It’s a sad fact, but there are fewer and fewer places in the modern world today where we can sit and watch nature totally undisturbed, along the river there is an ecosystem all of its own, a world of large eyes, crooked feet, scaly wings and sharp teeth, all of it very small and easily passed by. And if it wasn’t for Roddy, I suspect the children and I would never even notice what sits trembling on the branches of those bushes overhanging the water, or see the bulging eyes hidden in the rushes that cautiously follow our progress along the path. I’m extremely lucky to have a husband who has developed an incredibly keen eye for photographing insects and while Roddy will be the first to tell you he does not have thousands of dollars of expensive equipment and has had to be a little inventive with some of the gear he uses (he has a little compact camera and a homemade lens), he still has that patience that all good fishermen have while waiting for a great catch. So whilst I run ahead with the kids he will stand or sit for what seems like an eternity, waiting for the perfect moment to take a photo of a small creature that we would never really otherwise appreciate.
River etiquette demands that we slow down, even the impatient ones like me, it forces us to take our time, whether we are dining in grand style
or somewhere a little more down-to-earth
little by little the river will cast its spell with the sibilant sound of rippling water and, for a short while at least, we’ll let go of our worries.
There really IS something for everyone here; of course we can daydream of somewhere like this, or at the very least of a tent in their garden,
but a far more humble abode, mid-renovation was what really made my heart pump a little faster. I know I’ve said to myself “never again, never ever!” are we going to go through the chaos of doing up another home, but I could be tempted! But thankfully (or perhaps – alas), we are not moving, and this is not for sale, and there are no secret plans afoot to do otherwise, I promise. I was just ‘saying’, I could go through the chaos once more, in the right circumstances!! I suspect what I have written here is as muddy in interpretation as the foundation of the riverbed itself!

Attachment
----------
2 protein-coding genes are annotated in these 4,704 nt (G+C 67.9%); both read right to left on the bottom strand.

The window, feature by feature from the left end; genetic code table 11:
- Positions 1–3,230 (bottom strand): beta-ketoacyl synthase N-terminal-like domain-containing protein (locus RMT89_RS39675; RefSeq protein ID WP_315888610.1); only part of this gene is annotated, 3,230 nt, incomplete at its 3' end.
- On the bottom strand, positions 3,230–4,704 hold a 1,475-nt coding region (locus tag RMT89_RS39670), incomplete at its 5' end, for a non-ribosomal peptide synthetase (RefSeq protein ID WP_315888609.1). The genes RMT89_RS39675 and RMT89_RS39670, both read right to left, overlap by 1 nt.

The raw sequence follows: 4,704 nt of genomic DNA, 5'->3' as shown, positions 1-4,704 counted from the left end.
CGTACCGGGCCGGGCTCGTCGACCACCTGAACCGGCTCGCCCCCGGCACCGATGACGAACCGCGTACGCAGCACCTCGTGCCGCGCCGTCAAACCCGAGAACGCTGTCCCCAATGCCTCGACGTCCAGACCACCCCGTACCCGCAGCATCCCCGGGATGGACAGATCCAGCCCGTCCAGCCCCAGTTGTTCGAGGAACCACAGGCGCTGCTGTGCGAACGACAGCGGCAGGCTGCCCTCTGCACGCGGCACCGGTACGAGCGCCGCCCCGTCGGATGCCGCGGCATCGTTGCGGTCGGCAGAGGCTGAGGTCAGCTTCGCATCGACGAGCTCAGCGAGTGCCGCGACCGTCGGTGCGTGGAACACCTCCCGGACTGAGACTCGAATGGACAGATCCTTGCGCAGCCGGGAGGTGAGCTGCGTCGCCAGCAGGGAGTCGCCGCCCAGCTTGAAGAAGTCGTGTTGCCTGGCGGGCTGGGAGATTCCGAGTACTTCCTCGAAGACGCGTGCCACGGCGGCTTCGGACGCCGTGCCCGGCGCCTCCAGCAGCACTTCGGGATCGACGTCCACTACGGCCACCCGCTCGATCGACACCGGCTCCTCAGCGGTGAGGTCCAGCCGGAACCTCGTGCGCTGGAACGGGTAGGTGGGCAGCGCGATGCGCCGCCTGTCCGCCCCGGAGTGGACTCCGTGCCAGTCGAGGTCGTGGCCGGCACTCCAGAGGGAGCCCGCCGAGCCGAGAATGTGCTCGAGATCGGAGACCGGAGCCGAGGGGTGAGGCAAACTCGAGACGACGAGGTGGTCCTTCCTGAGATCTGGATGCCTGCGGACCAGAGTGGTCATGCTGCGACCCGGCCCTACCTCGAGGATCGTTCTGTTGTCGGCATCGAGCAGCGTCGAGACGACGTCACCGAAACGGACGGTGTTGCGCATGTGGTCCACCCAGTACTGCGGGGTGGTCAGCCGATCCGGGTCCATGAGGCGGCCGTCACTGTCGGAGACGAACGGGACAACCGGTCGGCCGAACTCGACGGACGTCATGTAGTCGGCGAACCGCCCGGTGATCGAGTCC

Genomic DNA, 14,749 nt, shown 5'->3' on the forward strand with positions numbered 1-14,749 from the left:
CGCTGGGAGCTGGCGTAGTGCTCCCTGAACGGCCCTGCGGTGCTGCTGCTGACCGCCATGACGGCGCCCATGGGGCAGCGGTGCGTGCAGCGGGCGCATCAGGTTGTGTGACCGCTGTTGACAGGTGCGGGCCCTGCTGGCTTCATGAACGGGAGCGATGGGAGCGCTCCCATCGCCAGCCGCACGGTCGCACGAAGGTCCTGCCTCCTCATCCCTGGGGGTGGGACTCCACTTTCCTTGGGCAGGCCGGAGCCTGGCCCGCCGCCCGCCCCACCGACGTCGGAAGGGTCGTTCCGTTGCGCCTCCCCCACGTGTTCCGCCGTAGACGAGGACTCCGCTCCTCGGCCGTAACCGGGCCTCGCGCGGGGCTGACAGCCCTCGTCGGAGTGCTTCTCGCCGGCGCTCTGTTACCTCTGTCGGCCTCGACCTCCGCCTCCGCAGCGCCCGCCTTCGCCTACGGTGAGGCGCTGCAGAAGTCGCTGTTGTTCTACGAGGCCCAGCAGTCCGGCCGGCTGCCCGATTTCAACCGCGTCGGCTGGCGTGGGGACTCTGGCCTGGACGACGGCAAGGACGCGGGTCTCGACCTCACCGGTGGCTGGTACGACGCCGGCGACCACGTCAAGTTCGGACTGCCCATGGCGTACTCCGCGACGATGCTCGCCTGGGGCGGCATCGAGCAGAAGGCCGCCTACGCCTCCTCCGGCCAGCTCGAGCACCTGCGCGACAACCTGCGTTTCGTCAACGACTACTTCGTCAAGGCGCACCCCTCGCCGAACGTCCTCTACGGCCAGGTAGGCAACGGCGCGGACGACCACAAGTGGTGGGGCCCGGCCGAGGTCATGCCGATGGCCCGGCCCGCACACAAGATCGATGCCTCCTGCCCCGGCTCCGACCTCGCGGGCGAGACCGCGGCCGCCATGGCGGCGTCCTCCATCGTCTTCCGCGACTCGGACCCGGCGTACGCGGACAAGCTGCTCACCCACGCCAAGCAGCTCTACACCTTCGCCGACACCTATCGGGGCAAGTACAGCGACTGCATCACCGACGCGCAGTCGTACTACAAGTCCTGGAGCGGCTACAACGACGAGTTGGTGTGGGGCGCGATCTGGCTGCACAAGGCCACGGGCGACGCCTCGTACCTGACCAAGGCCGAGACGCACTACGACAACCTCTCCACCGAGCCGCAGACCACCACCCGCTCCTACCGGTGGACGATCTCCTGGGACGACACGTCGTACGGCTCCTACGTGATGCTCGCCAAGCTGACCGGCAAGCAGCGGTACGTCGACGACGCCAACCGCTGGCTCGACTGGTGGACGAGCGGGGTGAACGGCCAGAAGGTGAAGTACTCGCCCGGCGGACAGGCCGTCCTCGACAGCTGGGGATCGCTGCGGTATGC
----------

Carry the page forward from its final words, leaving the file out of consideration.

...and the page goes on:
Maybe I fell prey to the river’s spell and became quite intoxicated watching the dragonflies at play
and the shield bugs who could almost be mistaken for tiny frogs.
The problem with any thoughts of “never again” is that there is plenty of old stonework and a few homes along the waterway that seem neglected and forgotten, just crying out for attention. I want to know why, I want to find some answers……(even if ultimately I don’t actually want to move).
Perhaps some are just summer homes, empty for much of the year and home only to the local wildlife.
It’s just that there is plenty to see, and much to fire the imagination. It is so difficult not to scratch the renovation itch.
I love how the river brings us nearer to nature, and how one walk along its path is never enough. Renovation itch or not, we come back here again and again, for it is a spectacular wander, with the promise of a treat at the end back at the river’s cafe, making it the perfect afternoon out – leaving any crumbling, vine-creeping, broken-shuttered thoughts aside, of course. As a soul-soothing exercise, though, it’s another tiny piece of the jigsaw that makes up our life in France, only this time away from the coast that we love so much.